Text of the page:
Advice Column, Assisted Learning, Education, The Bridge

An Argument for an Assisted Learning School

  • The Bridge Assisted Learning School
  • Category Advice Column, Assisted Learning, Education, The Bridge

What does assisted learning mean?

The child will still follow a mainstream curriculum, but will be assisted in the following ways:

  1. The manner of the teaching of a lesson.
  2. The experience or qualifications of the teacher.
  3. Accommodations or concessions: Reader, scribe, extra time, prompt, devices – apps.


Neurodiversity is an approach to learning and disability that argues that diverse neurological conditions are the result of normal variations in the human genome. Neurological differences should be recognized and respected as a social category on a par with gender, or sexual orientation. Neurological variations are a vital part of humanity, as much as variations in size, shape, skin colour, and personality. Should we tell a person with limited learning potential that there is no place for them in this world? Should we tell a person with strong learning potential that there is no place for them?

What process is followed to identify an appropriate learner for a learning-assisted environment?

Extensive evaluation by an Educational Psychologist in order to identify:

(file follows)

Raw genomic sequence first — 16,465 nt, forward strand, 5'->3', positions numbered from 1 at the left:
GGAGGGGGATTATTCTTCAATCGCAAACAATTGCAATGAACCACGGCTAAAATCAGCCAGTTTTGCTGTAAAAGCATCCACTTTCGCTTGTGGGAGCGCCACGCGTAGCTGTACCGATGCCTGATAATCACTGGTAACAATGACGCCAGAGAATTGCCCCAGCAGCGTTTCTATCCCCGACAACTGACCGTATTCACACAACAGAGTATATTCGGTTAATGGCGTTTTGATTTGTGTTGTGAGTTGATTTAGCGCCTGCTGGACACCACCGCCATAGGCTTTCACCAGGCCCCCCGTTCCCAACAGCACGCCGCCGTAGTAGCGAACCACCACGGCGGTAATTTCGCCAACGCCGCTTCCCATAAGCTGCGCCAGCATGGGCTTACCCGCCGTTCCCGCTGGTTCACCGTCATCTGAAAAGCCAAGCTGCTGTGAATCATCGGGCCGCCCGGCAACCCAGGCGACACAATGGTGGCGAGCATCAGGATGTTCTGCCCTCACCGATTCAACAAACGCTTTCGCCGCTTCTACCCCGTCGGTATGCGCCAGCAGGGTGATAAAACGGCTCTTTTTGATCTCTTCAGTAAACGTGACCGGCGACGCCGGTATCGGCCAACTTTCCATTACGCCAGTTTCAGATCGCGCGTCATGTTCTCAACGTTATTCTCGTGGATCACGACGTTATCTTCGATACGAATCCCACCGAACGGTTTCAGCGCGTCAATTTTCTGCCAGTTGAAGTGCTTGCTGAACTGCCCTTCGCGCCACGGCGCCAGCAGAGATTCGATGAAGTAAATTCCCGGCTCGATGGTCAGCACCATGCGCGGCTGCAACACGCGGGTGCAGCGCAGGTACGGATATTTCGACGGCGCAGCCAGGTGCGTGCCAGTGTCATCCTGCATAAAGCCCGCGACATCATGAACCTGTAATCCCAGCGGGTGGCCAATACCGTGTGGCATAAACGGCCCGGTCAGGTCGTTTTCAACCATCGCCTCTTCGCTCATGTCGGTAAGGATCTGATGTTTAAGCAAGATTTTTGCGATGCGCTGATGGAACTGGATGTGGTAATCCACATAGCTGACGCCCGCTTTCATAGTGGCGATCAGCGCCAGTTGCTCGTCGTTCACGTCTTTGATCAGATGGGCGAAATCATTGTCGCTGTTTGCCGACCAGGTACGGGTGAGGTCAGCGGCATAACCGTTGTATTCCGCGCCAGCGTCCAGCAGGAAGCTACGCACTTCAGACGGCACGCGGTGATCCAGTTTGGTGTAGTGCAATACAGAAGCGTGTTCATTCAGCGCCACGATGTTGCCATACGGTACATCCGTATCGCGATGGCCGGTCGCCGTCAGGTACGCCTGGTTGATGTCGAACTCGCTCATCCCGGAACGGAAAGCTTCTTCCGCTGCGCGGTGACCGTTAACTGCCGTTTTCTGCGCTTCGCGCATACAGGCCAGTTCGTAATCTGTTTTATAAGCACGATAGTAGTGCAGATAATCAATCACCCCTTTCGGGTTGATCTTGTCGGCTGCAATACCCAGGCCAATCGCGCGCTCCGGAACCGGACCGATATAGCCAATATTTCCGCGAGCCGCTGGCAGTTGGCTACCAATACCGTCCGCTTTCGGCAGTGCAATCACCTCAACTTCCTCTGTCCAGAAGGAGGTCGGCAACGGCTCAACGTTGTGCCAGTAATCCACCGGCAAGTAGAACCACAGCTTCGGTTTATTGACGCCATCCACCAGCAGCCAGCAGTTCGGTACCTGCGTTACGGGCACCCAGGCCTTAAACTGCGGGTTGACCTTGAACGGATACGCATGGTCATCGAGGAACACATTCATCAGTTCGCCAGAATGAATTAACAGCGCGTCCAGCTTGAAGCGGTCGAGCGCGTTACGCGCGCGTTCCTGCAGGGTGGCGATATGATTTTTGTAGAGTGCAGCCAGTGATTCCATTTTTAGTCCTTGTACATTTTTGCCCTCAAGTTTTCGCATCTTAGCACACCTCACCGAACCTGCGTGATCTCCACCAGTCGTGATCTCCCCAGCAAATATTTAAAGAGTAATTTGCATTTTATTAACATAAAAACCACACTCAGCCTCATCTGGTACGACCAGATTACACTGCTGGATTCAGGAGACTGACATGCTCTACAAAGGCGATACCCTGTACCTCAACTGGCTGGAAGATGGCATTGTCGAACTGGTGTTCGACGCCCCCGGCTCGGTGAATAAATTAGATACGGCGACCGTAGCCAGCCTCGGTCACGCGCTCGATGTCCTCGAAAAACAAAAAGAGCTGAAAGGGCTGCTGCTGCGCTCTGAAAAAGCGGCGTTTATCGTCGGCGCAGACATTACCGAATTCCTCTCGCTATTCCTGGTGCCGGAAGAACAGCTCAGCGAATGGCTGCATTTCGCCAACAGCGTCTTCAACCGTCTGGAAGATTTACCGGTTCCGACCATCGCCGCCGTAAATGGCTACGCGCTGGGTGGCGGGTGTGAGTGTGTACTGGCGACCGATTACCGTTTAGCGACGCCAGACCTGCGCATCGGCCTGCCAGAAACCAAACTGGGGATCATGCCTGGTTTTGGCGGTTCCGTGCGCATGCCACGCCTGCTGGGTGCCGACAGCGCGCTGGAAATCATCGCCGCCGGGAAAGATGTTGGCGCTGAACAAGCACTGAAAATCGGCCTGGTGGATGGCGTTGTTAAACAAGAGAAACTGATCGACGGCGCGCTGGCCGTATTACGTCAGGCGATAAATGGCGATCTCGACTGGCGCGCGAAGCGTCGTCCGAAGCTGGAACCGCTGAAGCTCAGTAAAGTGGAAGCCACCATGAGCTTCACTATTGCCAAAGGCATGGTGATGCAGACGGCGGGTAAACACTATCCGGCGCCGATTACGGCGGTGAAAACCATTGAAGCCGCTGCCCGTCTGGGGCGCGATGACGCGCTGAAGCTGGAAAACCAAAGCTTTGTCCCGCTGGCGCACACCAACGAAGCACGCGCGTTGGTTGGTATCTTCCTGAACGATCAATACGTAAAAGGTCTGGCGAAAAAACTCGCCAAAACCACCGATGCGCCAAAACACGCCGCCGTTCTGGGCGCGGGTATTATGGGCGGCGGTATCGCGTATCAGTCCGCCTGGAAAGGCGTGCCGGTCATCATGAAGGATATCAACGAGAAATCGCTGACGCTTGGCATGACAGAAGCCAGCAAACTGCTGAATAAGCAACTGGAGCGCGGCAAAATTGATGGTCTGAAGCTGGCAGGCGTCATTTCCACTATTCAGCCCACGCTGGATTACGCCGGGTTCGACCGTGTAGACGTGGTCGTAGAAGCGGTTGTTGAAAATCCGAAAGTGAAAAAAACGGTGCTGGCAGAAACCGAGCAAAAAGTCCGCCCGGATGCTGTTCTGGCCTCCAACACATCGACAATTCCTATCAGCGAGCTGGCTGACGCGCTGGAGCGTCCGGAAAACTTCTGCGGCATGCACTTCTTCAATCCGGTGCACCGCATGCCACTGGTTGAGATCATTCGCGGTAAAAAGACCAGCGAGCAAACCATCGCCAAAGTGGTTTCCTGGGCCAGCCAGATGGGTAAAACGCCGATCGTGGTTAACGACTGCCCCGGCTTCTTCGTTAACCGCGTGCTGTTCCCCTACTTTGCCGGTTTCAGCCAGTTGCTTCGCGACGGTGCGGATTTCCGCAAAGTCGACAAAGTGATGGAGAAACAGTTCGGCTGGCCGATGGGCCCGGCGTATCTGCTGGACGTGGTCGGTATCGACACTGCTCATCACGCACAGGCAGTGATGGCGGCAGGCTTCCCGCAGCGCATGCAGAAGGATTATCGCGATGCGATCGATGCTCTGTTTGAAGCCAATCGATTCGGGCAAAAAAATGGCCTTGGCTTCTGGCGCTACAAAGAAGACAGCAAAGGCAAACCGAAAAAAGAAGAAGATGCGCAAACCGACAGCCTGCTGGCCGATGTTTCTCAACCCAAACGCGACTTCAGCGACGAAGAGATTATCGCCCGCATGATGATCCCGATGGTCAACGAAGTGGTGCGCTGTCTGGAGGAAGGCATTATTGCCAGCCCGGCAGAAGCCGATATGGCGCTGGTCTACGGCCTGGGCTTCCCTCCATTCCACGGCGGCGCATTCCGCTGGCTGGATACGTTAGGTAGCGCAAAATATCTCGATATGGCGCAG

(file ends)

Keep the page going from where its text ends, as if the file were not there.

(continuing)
1. Learning potential.
  2. Barriers to learning.
  3. Possible areas of intervention for the learner.

Interview with parents in order to discover their journey to date.

Visitation of a number of days at our school to establish social interaction, emotional development, behaviour/coping development.

Feedback to the parents and child.

Neurodiversity in the school environment

By following a Neurodiverse approach at our school, our students with learning and thinking differences benefit greatly. Our goal is to ensure that our approach will allow for an individual style, rather than trying to fit the child into another person’s style. It is therefore a massive part of our educational approach that we eliminate or at least reduce greatly, the outdated stigmas and perceptions around learning and thinking differences.

What is the difference between a learning-assisted environment and a strictly remedial environment?

A remedial environment may include a facilitator.

A remedial environment could include a change in curriculum.

A learning-assisted environment does not include facilitators.

A learning-assisted environment always follows a mainstream curriculum: Caps, IEB, etc.

The rainbow infinity symbol, which denotes neurodiversity

About the author

Related Posts

Leave a Reply

Leave a Reply

Your email address will not be published.